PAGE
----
• If you want to share your Zookeeper cluster to more than 1 Solr cluster (or share it with something else), make sure to isolate your Solr znodes via the Zookeeper chroot.
  • If there are multiple Solr servers, take time to change Solr Hostnames - SOLR_HOST to enable correct ZooKeeper registration.

Technical considerations for a Solr installation

Zookeeper is a centralized service for maintaining configuration information, naming, providing distributed synchronization, and providing group services. (To find out more about Zookeeper, check out the guide from Apache ZooKeeper.)

 

It’s important to consider that you will need an ODD number of Zookeeper servers to keep them in sync (a minimum of 3 Zookeepers servers for Zookeeper redundancy). While there are implementations out there that have Solr and Zookeeper on the same server, or that aren’t using an odd number of Zookeeper servers, this can be risky and more complicated to maintain.

Here’s how the setup looks in one of our production environments:

Is there an alternative way to get Solr?

For those who aren’t looking to install it themselves, there are other Solr implementations to choose from. When dealing with enterprise-level software, a faster and hassle-free way to leverage that software is always welcomed. 

As is the case with many other tools, AWS offers a Solr container that can be deployed in an instant. The container is secured and kept up to date as it's offered via Bitnami.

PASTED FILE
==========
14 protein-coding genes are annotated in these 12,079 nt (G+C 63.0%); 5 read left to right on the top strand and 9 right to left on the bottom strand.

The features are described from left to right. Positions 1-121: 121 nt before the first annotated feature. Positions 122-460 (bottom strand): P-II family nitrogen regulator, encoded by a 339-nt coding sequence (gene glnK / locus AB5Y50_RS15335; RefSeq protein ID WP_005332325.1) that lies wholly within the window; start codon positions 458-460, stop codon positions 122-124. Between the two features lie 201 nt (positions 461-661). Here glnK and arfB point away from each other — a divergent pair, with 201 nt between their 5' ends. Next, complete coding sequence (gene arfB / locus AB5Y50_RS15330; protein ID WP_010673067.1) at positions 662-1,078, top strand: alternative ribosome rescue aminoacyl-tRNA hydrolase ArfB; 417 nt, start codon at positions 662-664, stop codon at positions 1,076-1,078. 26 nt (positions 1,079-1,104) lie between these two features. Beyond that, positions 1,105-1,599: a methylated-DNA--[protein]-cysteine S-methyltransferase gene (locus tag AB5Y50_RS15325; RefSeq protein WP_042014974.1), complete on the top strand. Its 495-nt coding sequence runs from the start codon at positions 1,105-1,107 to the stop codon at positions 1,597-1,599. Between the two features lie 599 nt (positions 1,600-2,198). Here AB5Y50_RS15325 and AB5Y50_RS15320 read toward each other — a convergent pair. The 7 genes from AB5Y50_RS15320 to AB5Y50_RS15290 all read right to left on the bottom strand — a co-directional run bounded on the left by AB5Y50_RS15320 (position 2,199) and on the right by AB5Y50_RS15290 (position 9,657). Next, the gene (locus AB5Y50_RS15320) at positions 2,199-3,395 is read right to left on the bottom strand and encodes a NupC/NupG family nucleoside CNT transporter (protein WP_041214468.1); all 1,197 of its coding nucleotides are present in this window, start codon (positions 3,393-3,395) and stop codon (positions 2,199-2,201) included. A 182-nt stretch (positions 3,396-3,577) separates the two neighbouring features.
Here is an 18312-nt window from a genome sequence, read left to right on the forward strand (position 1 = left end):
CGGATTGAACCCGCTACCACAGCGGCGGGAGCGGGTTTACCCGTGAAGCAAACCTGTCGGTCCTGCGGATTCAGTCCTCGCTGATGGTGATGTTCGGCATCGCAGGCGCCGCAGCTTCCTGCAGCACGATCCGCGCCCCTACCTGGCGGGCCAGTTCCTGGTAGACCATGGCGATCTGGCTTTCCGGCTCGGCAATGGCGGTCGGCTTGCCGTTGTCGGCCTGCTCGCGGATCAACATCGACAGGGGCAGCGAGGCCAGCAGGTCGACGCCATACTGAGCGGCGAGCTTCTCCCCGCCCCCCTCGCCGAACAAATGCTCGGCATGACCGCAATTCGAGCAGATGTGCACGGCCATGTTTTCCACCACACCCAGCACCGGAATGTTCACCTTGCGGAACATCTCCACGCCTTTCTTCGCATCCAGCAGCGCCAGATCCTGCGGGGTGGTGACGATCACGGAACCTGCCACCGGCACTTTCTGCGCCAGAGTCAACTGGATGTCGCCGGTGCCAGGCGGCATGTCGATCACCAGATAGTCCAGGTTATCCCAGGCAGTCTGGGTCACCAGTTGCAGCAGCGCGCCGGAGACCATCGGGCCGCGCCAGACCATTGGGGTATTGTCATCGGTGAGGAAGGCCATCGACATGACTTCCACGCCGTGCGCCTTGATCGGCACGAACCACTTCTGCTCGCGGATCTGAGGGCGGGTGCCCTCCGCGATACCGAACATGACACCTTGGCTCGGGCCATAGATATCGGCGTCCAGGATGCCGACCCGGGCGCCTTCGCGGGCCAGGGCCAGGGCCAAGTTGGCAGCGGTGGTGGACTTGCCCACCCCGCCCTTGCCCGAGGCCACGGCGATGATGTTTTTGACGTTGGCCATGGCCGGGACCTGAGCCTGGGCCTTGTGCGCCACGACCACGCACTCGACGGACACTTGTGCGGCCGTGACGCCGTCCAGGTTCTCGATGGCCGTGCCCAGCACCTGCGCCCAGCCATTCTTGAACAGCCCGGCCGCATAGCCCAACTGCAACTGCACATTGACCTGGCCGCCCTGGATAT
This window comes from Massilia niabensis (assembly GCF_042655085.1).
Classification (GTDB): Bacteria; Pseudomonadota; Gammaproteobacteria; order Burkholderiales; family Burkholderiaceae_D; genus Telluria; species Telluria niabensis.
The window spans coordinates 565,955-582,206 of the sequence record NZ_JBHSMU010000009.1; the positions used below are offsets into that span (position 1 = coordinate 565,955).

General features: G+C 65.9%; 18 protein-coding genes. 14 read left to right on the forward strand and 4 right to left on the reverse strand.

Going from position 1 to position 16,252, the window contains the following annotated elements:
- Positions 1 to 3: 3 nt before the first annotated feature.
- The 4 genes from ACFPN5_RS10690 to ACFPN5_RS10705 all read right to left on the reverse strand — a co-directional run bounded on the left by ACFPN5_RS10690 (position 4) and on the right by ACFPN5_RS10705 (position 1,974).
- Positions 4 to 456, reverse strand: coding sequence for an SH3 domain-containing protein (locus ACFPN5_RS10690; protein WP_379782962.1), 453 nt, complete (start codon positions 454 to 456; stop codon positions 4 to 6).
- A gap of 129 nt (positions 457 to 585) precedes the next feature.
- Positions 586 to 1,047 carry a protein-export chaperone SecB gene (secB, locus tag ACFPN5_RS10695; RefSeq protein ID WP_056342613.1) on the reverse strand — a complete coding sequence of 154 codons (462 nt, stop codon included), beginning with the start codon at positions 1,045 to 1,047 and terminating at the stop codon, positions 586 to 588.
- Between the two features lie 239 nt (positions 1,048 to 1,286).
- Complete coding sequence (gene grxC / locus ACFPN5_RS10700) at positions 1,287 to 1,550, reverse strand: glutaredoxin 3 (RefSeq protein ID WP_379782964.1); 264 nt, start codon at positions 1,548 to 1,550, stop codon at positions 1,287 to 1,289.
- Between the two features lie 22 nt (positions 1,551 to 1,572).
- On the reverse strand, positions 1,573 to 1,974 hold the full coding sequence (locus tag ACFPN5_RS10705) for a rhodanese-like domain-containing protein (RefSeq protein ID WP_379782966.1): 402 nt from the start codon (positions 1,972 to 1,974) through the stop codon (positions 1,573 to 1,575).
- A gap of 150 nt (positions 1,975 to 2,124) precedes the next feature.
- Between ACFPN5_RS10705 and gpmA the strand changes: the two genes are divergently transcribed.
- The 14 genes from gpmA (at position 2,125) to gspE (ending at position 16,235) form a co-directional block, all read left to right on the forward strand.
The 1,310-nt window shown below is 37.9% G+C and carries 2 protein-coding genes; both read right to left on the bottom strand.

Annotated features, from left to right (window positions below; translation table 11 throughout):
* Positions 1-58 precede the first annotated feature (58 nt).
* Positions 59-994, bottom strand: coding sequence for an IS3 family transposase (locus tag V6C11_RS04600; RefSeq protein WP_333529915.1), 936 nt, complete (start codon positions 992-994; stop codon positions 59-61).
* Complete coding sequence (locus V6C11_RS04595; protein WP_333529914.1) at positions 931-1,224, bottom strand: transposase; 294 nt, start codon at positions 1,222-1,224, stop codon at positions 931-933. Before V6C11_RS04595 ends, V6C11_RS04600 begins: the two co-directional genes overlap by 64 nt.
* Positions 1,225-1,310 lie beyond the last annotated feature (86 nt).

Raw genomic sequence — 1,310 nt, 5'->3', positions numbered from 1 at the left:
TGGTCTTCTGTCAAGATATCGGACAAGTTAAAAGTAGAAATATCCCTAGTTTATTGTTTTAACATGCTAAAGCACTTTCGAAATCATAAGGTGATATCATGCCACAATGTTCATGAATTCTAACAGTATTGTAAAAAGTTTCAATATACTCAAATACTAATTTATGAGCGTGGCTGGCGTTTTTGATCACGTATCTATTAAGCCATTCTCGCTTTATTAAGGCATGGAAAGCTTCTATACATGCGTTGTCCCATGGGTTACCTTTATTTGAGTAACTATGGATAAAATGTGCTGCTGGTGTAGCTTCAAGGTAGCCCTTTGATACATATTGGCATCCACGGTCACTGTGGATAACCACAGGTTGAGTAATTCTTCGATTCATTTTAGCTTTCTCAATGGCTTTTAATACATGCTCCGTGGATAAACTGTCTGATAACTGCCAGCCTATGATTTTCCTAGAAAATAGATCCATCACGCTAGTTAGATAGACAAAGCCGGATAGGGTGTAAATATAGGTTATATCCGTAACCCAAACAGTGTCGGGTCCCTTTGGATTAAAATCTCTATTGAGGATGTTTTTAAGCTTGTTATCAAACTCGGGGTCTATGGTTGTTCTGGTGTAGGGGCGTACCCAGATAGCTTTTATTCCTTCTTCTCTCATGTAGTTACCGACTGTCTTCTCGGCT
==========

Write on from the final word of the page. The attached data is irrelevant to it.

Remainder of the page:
This allows you to:

 

  • Deploy more than one node and create a Cluster Cloud Solution
  • Manage nodes via AWS with ease
  • Ensure the base image is slim with no unneeded software
  • Save time as there are no more package installations 

 

Solr as SaaS?

In short, yes. Stepping into the SaaS area, Solr can also be provided as a service and is available via AWS teamed with Measured Search. 

Benefits of implementing Solr this way include:

 

  • Options for fully managed services when Solr is involved
  • Scaling, backup, monitoring, alert and analytics
  • 24/7 service and support backed up by SLAs

 

Stay tuned for our next blog post where we take a hands-on approach regarding the installation of Solr and Zookeeper.


Bogdan Martin

Senior System Engineer


Alexandru Ionescu

System Engineer

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    Georg Henzler

    Principal Solution Architect

    Georg has grown up with the web space from the very beginning and has helped enterprises to design their solution for it from the time when images were first added to their web sites. Today he shapes the way Netcentric delivers IT projects technically by continuously evolving the development process and automating infrastructure to the last slash. Amongst being a committer for Apache Sling (the web framework in AEM) he has contributed to many other open source projects and talks regularly at tech conferences. He loves Netcentric for its culture of "Share, discuss and bring ideas to life"!